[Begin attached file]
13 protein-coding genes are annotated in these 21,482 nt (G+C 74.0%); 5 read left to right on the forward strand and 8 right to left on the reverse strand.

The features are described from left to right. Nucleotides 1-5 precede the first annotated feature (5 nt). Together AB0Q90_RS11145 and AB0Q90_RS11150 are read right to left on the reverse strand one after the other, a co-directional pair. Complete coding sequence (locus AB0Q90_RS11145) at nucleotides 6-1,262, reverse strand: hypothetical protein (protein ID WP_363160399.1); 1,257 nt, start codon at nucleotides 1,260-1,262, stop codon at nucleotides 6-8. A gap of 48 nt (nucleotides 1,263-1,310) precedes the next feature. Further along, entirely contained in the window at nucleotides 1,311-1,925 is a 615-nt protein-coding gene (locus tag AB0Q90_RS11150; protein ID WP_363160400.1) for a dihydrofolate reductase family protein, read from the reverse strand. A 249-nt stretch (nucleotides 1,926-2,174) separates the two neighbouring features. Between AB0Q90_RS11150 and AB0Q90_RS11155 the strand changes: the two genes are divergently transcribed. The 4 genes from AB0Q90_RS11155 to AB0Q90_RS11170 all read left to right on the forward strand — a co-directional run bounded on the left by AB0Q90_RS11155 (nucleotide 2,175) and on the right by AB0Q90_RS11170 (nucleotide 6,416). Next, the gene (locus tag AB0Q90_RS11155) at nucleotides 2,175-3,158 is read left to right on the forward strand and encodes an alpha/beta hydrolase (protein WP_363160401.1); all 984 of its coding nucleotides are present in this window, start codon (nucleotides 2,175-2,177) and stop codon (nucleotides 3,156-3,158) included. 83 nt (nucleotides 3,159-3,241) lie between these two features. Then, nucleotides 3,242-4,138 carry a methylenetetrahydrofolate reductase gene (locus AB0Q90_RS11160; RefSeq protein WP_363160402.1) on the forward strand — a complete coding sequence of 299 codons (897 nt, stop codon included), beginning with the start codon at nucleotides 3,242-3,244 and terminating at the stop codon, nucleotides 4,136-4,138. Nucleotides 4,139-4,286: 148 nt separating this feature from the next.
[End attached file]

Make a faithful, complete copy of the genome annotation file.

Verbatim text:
13 protein-coding genes are annotated in these 21,482 nt (G+C 74.0%); 5 read left to right on the forward strand and 8 right to left on the reverse strand.

The features are described from left to right. Nucleotides 1-5 precede the first annotated feature (5 nt). Together AB0Q90_RS11145 and AB0Q90_RS11150 are read right to left on the reverse strand one after the other, a co-directional pair. Complete coding sequence (locus AB0Q90_RS11145) at nucleotides 6-1,262, reverse strand: hypothetical protein (protein ID WP_363160399.1); 1,257 nt, start codon at nucleotides 1,260-1,262, stop codon at nucleotides 6-8. A gap of 48 nt (nucleotides 1,263-1,310) precedes the next feature. Further along, entirely contained in the window at nucleotides 1,311-1,925 is a 615-nt protein-coding gene (locus tag AB0Q90_RS11150; protein ID WP_363160400.1) for a dihydrofolate reductase family protein, read from the reverse strand. A 249-nt stretch (nucleotides 1,926-2,174) separates the two neighbouring features. Between AB0Q90_RS11150 and AB0Q90_RS11155 the strand changes: the two genes are divergently transcribed. The 4 genes from AB0Q90_RS11155 to AB0Q90_RS11170 all read left to right on the forward strand — a co-directional run bounded on the left by AB0Q90_RS11155 (nucleotide 2,175) and on the right by AB0Q90_RS11170 (nucleotide 6,416). Next, the gene (locus tag AB0Q90_RS11155) at nucleotides 2,175-3,158 is read left to right on the forward strand and encodes an alpha/beta hydrolase (protein WP_363160401.1); all 984 of its coding nucleotides are present in this window, start codon (nucleotides 2,175-2,177) and stop codon (nucleotides 3,156-3,158) included. 83 nt (nucleotides 3,159-3,241) lie between these two features. Then, nucleotides 3,242-4,138 carry a methylenetetrahydrofolate reductase gene (locus AB0Q90_RS11160; RefSeq protein WP_363160402.1) on the forward strand — a complete coding sequence of 299 codons (897 nt, stop codon included), beginning with the start codon at nucleotides 3,242-3,244 and terminating at the stop codon, nucleotides 4,136-4,138. Nucleotides 4,139-4,286: 148 nt separating this feature from the next.